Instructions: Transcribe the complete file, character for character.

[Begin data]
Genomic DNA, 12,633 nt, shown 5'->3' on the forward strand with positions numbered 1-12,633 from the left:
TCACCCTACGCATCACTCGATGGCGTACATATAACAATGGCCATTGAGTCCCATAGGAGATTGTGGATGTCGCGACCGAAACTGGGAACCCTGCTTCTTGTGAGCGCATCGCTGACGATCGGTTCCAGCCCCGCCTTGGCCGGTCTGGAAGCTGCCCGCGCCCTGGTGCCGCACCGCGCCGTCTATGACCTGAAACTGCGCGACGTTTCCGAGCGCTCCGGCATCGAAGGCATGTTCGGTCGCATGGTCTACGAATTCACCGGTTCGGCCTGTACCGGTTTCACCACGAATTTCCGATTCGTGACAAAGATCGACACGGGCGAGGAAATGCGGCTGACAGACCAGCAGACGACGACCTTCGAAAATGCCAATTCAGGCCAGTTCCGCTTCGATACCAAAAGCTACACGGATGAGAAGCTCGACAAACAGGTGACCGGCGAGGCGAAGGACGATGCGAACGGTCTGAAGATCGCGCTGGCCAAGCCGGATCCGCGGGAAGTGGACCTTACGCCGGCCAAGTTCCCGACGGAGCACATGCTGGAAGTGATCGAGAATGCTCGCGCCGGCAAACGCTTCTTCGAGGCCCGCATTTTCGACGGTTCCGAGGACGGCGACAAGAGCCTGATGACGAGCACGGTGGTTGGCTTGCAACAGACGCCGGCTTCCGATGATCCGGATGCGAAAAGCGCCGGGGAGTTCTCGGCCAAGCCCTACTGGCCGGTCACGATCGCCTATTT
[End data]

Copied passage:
Genomic DNA, 12,633 nt, shown 5'->3' on the forward strand with positions numbered 1-12,633 from the left:
TCACCCTACGCATCACTCGATGGCGTACATATAACAATGGCCATTGAGTCCCATAGGAGATTGTGGATGTCGCGACCGAAACTGGGAACCCTGCTTCTTGTGAGCGCATCGCTGACGATCGGTTCCAGCCCCGCCTTGGCCGGTCTGGAAGCTGCCCGCGCCCTGGTGCCGCACCGCGCCGTCTATGACCTGAAACTGCGCGACGTTTCCGAGCGCTCCGGCATCGAAGGCATGTTCGGTCGCATGGTCTACGAATTCACCGGTTCGGCCTGTACCGGTTTCACCACGAATTTCCGATTCGTGACAAAGATCGACACGGGCGAGGAAATGCGGCTGACAGACCAGCAGACGACGACCTTCGAAAATGCCAATTCAGGCCAGTTCCGCTTCGATACCAAAAGCTACACGGATGAGAAGCTCGACAAACAGGTGACCGGCGAGGCGAAGGACGATGCGAACGGTCTGAAGATCGCGCTGGCCAAGCCGGATCCGCGGGAAGTGGACCTTACGCCGGCCAAGTTCCCGACGGAGCACATGCTGGAAGTGATCGAGAATGCTCGCGCCGGCAAACGCTTCTTCGAGGCCCGCATTTTCGACGGTTCCGAGGACGGCGACAAGAGCCTGATGACGAGCACGGTGGTTGGCTTGCAACAGACGCCGGCTTCCGATGATCCGGATGCGAAAAGCGCCGGGGAGTTCTCGGCCAAGCCCTACTGGCCGGTCACGATCGCCTATTT